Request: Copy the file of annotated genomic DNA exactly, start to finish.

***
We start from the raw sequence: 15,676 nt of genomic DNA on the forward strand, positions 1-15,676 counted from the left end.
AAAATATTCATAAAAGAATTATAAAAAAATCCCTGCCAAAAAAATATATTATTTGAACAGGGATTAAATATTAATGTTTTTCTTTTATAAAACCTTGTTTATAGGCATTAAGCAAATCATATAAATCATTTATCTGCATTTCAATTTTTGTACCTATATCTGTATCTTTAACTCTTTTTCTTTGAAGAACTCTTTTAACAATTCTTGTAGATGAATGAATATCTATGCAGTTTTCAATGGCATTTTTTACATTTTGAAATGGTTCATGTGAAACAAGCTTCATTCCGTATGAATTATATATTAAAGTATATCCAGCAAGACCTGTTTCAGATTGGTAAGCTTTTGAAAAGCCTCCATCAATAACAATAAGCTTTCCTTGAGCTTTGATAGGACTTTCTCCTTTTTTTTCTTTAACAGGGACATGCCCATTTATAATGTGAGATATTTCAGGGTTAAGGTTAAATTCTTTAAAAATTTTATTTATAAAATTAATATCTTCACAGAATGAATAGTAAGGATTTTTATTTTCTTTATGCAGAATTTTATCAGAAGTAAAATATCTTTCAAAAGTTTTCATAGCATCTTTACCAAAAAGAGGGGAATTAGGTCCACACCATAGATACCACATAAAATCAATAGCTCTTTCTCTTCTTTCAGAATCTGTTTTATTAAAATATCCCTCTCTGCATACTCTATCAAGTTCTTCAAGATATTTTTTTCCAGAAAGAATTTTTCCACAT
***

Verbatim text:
We start from the raw sequence: 15,676 nt of genomic DNA on the forward strand, positions 1-15,676 counted from the left end.
AAAATATTCATAAAAGAATTATAAAAAAATCCCTGCCAAAAAAATATATTATTTGAACAGGGATTAAATATTAATGTTTTTCTTTTATAAAACCTTGTTTATAGGCATTAAGCAAATCATATAAATCATTTATCTGCATTTCAATTTTTGTACCTATATCTGTATCTTTAACTCTTTTTCTTTGAAGAACTCTTTTAACAATTCTTGTAGATGAATGAATATCTATGCAGTTTTCAATGGCATTTTTTACATTTTGAAATGGTTCATGTGAAACAAGCTTCATTCCGTATGAATTATATATTAAAGTATATCCAGCAAGACCTGTTTCAGATTGGTAAGCTTTTGAAAAGCCTCCATCAATAACAATAAGCTTTCCTTGAGCTTTGATAGGACTTTCTCCTTTTTTTTCTTTAACAGGGACATGCCCATTTATAATGTGAGATATTTCAGGGTTAAGGTTAAATTCTTTAAAAATTTTATTTATAAAATTAATATCTTCACAGAATGAATAGTAAGGATTTTTATTTTCTTTATGCAGAATTTTATCAGAAGTAAAATATCTTTCAAAAGTTTTCATAGCATCTTTACCAAAAAGAGGGGAATTAGGTCCACACCATAGATACCACATAAAATCAATAGCTCTTTCTCTTCTTTCAGAATCTGTTTTATTAAAATATCCCTCTCTGCATACTCTATCAAGTTCTTCAAGATATTTTTTTCCAGAAAGAATTTTTCCACAT